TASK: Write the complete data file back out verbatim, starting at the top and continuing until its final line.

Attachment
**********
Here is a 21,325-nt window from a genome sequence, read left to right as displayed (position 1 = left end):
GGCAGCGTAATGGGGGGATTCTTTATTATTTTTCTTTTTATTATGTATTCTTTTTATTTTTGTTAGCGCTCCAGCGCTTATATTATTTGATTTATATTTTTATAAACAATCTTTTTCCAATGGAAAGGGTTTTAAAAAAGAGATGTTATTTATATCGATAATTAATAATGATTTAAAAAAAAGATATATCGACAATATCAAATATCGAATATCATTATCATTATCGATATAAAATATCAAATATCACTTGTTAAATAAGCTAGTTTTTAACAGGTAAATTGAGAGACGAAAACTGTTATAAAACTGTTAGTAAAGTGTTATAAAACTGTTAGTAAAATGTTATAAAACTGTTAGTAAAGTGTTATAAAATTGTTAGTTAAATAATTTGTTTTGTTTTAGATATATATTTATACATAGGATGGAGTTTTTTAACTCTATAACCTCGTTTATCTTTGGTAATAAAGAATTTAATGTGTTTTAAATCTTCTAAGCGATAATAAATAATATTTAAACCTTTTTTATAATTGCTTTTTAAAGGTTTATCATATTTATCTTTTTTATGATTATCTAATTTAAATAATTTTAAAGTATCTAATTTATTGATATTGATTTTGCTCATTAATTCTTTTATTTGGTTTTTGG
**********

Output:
Here is a 21,325-nt window from a genome sequence, read left to right as displayed (position 1 = left end):
GGCAGCGTAATGGGGGGATTCTTTATTATTTTTCTTTTTATTATGTATTCTTTTTATTTTTGTTAGCGCTCCAGCGCTTATATTATTTGATTTATATTTTTATAAACAATCTTTTTCCAATGGAAAGGGTTTTAAAAAAGAGATGTTATTTATATCGATAATTAATAATGATTTAAAAAAAAGATATATCGACAATATCAAATATCGAATATCATTATCATTATCGATATAAAATATCAAATATCACTTGTTAAATAAGCTAGTTTTTAACAGGTAAATTGAGAGACGAAAACTGTTATAAAACTGTTAGTAAAGTGTTATAAAACTGTTAGTAAAATGTTATAAAACTGTTAGTAAAGTGTTATAAAATTGTTAGTTAAATAATTTGTTTTGTTTTAGATATATATTTATACATAGGATGGAGTTTTTTAACTCTATAACCTCGTTTATCTTTGGTAATAAAGAATTTAATGTGTTTTAAATCTTCTAAGCGATAATAAATAATATTTAAACCTTTTTTATAATTGCTTTTTAAAGGTTTATCATATTTATCTTTTTTATGATTATCTAATTTAAATAATTTTAAAGTATCTAATTTATTGATATTGATTTTGCTCATTAATTCTTTTATTTGGTTTTTGG